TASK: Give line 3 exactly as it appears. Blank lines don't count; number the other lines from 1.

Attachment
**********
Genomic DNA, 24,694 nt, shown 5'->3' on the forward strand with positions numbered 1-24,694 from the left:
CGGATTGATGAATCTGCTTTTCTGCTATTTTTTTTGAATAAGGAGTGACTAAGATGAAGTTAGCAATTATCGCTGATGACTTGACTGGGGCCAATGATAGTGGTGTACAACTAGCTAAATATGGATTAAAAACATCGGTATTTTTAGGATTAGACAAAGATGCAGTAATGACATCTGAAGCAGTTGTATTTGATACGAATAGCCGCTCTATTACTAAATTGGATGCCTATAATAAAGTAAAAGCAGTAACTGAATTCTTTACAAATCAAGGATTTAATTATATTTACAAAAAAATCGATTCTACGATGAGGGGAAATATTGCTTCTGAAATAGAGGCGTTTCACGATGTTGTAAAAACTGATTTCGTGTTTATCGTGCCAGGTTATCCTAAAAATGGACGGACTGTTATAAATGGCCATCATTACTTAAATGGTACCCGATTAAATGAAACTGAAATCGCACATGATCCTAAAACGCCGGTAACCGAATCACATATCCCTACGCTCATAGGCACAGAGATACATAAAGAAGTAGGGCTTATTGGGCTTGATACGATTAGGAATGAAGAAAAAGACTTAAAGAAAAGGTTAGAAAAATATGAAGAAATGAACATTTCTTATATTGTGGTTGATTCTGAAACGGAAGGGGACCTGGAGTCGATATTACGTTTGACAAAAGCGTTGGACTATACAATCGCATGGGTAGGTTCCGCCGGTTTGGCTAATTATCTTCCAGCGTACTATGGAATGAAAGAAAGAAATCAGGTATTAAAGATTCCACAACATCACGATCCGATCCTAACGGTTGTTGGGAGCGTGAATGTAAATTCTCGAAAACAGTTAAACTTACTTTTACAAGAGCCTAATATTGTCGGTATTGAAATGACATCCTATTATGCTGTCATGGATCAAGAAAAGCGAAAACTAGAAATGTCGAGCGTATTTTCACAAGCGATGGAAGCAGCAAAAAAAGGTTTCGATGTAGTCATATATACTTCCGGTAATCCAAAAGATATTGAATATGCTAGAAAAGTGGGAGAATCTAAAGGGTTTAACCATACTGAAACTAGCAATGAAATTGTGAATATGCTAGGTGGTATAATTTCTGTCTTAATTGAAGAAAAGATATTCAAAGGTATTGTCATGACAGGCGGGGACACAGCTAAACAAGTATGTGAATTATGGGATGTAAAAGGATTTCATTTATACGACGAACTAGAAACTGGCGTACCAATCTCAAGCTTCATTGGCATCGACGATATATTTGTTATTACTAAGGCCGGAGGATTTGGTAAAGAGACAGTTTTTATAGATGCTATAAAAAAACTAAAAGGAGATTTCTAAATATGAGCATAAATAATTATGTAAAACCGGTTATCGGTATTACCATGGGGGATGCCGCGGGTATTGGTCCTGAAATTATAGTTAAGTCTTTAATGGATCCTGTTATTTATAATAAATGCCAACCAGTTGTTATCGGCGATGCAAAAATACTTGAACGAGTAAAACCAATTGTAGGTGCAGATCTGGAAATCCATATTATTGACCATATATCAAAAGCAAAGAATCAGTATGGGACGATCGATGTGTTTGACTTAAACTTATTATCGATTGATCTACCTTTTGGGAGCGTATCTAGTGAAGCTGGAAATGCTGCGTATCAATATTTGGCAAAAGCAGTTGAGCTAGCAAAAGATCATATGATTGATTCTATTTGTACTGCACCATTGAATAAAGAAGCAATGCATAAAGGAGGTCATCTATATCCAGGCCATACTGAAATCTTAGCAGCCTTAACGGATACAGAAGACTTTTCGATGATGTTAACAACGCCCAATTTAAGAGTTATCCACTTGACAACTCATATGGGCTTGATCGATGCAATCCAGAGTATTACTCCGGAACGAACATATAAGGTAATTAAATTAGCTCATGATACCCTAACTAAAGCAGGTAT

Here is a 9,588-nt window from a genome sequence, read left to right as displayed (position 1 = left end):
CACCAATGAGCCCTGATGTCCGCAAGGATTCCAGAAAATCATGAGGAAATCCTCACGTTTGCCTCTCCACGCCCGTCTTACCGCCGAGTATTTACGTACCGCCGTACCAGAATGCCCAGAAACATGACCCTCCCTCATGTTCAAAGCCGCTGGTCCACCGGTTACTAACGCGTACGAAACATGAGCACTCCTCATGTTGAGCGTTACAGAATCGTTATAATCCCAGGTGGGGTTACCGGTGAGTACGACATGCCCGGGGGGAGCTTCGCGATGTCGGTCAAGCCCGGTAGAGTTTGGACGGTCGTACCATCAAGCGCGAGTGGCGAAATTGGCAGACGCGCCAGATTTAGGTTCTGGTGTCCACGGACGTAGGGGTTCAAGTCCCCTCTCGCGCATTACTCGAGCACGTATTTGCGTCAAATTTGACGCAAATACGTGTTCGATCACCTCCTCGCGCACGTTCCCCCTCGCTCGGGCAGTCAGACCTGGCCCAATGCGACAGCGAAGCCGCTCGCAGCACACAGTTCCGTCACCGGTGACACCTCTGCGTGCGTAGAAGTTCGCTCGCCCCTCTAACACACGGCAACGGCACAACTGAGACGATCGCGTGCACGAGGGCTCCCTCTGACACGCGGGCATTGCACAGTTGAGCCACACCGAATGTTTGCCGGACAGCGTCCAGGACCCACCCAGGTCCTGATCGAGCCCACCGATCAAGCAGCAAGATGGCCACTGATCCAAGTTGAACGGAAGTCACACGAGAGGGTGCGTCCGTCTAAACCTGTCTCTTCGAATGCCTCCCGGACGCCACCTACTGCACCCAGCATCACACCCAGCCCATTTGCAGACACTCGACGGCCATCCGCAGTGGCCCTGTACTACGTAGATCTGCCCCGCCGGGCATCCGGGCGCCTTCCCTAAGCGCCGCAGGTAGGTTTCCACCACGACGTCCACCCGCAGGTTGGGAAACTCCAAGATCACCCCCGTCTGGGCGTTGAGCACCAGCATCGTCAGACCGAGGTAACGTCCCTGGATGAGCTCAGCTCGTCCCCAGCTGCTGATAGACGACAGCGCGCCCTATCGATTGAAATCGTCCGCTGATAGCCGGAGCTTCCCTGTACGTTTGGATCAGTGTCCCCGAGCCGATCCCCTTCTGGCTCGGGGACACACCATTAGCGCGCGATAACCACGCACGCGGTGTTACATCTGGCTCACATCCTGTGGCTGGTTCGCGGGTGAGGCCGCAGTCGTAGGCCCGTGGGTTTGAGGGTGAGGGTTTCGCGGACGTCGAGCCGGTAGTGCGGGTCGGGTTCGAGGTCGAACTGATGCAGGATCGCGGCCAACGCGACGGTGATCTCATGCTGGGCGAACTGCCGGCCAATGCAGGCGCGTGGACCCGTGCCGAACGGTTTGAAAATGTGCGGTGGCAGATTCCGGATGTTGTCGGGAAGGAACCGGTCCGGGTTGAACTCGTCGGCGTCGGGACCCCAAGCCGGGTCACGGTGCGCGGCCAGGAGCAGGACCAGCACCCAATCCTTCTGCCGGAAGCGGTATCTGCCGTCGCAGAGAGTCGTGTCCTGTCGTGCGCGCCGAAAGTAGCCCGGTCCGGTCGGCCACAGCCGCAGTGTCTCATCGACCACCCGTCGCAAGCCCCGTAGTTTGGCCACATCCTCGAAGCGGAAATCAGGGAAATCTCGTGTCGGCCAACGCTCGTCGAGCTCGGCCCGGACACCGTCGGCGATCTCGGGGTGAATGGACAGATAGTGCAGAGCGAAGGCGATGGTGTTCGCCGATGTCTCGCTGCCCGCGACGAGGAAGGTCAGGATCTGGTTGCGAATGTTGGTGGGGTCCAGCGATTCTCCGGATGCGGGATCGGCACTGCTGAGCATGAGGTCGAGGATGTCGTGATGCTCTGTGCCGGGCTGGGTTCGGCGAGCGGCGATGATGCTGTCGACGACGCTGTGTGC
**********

Here is a 9,588-nt window from a genome sequence, read left to right as displayed (position 1 = left end):